Let’s take “bestiality” first, as this is easy to check out. The article in question, Heavy Petting, is a review of a book by Dutch biologist Midas Dekkers called Dearest Pet: On Bestiality, which I have read and highly recommend. Singer is careful to say that sexually violent acts towards animals are clearly wrong, but that is not the whole story. He says:
But sex with animals does not always involve cruelty. Who has not been at a social occasion disrupted by the household dog gripping the legs of a visitor and vigorously rubbing its penis against them? The host usually discourages such activities, but in private not everyone objects to being used by her or his dog in this way, and occasionally mutually satisfying activities may develop.
As for paedophilia, Singer has understandably been less forthcoming: he has an Ivy League job, after all, and presumably wants to keep it. So he did not allow journalist William Crawley to put words into his mouth, nor did he rise to the bait, so far as I am aware, when another journalist, William Saletan, in a Slate article none too subtly titled Shag the dog, tried to hook him with this challenge:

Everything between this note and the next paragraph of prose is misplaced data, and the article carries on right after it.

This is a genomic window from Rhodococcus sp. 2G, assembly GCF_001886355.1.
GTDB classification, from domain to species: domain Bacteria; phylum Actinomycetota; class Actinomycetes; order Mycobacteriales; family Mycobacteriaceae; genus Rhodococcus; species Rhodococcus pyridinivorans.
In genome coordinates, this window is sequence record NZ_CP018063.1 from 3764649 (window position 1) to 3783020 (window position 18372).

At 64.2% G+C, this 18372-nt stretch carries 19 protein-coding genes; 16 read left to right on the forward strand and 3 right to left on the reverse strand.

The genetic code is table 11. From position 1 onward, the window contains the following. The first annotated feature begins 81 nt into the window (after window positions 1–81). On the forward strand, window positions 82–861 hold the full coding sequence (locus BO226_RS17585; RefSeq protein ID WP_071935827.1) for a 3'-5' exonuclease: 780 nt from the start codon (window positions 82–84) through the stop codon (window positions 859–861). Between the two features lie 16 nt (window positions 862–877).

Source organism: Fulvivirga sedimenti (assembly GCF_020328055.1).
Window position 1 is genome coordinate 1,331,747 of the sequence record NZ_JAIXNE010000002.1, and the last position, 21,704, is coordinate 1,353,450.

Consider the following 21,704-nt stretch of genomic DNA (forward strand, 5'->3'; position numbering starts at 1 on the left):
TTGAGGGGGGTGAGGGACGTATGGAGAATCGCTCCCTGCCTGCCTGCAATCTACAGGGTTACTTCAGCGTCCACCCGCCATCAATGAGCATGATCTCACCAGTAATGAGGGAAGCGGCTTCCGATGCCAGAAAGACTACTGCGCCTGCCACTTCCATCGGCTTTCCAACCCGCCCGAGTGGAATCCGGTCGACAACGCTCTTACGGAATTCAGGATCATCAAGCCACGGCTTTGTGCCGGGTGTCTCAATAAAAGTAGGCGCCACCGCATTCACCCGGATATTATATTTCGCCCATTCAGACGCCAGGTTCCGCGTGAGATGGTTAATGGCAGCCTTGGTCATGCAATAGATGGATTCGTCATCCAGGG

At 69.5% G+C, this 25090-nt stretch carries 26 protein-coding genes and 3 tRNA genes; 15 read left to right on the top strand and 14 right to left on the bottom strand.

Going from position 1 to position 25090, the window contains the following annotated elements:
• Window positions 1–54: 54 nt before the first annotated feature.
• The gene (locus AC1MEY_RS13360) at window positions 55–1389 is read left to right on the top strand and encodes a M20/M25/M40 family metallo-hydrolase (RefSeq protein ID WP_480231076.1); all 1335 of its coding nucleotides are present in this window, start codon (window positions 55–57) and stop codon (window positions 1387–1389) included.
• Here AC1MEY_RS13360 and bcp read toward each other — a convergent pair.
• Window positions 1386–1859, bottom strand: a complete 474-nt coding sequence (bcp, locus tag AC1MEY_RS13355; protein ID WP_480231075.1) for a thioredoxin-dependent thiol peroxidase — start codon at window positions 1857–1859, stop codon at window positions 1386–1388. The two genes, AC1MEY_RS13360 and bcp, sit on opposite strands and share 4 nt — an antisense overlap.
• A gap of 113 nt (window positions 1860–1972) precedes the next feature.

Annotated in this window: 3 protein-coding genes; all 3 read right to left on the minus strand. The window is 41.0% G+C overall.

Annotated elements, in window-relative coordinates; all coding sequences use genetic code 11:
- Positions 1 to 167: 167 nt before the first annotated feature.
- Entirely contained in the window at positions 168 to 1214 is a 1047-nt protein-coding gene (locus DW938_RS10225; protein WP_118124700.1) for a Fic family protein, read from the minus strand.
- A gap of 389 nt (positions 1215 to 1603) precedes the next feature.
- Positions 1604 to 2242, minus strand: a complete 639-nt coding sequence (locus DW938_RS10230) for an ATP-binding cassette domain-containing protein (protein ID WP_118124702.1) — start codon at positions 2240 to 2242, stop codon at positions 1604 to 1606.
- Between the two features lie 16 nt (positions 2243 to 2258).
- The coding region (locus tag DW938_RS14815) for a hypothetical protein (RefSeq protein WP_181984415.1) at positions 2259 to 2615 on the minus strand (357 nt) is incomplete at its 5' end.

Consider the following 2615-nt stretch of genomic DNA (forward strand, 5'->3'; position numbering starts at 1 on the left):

What about Singer? He has often compared the mental ability of higher animals to that of children. Does he think this level of comprehension is sufficient to give consent to sex? If the answer is no, isn’t zoophilia wrong? If the answer is yes, isn’t pedophilia OK?
Singer’s fellow philosopher Tom Regan, himself a supporter of animal rights, agrees with the implication from Saletan: the argument that favours “bestiality” could be used to justify having sex with children. Regan writes that Singer’s position is a consequence of his adopting a consequentialist approach to the moral status of animals rather than a strictly rights-based one, and he argues that a rights-based position distances itself from non-consensual sex.
Regan’s position is logical, I think, but that does not mean Singer is wrong; indeed, it would be fascinating to hear what the latter might say about paedophilia were he free to do so without suffering serious consequences. Unfortunately, though, that is a “consequentialist” consideration Singer is unlikely to overlook!